The digger pines are few at my elevation. Here, there are mostly ponderosas and tall mountain oaks, both of which species need considerable amounts of water to grow well. The digger pines prefer the lower slopes of the piedmont, where they thrive in the dry climate. In between, there is a zone which the two coniferous species share. These two digger pines are just below that zone, in an area where there are olive groves. Like the cultivated trees near which they grow, there is something Mediterranean in the look of digger pines, but I also see something vaguely Japanese in their varied shapes.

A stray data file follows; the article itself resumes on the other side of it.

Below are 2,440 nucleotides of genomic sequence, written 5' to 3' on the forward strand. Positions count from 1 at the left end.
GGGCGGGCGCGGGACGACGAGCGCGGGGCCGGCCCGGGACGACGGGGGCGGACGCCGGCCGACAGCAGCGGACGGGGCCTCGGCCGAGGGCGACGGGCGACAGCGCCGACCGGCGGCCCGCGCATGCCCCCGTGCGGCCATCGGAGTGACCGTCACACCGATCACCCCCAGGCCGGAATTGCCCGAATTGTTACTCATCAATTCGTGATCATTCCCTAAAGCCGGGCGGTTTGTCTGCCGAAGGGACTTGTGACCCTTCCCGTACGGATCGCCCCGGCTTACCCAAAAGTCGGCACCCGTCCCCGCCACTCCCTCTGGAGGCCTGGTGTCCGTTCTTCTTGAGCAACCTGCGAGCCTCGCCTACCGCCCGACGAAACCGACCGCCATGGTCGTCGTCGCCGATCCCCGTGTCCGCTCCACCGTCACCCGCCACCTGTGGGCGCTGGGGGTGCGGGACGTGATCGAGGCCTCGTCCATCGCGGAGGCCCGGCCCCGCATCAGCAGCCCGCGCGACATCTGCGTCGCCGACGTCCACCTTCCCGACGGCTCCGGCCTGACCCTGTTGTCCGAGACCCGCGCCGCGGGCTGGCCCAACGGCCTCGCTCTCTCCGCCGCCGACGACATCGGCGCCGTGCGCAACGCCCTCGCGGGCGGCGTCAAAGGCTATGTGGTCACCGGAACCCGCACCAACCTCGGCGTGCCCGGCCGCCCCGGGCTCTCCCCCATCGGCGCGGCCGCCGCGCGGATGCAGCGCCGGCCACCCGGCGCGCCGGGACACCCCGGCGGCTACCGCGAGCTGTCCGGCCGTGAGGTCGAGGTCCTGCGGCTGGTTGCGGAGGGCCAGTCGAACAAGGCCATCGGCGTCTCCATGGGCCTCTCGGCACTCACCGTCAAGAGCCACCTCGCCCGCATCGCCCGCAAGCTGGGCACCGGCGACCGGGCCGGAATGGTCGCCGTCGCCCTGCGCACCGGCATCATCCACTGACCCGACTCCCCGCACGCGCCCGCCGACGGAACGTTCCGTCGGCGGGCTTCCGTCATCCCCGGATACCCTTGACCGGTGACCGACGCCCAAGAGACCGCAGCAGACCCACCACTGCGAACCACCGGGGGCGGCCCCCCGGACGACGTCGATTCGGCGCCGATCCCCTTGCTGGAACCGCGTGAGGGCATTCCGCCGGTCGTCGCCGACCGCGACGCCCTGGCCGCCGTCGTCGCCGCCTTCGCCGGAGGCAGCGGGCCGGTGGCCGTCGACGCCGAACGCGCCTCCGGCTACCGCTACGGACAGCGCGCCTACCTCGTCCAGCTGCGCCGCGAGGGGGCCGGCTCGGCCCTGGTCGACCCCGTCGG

The ponderosas, unless they have been damaged, are quite symmetrical, and their lower branches swoop downward. Each ponderosa looks much like the next. The asymmetrical, aspiring branches of the digger pines give them considerable individuality of appearance. From the distance, they can look much like bonsai. They tend to be scattered, and the oaks among which most of them grow are short, allowing a clear view of the tall conifers from a great distance. Of all the trees native to this region, the digger pines are my favorite.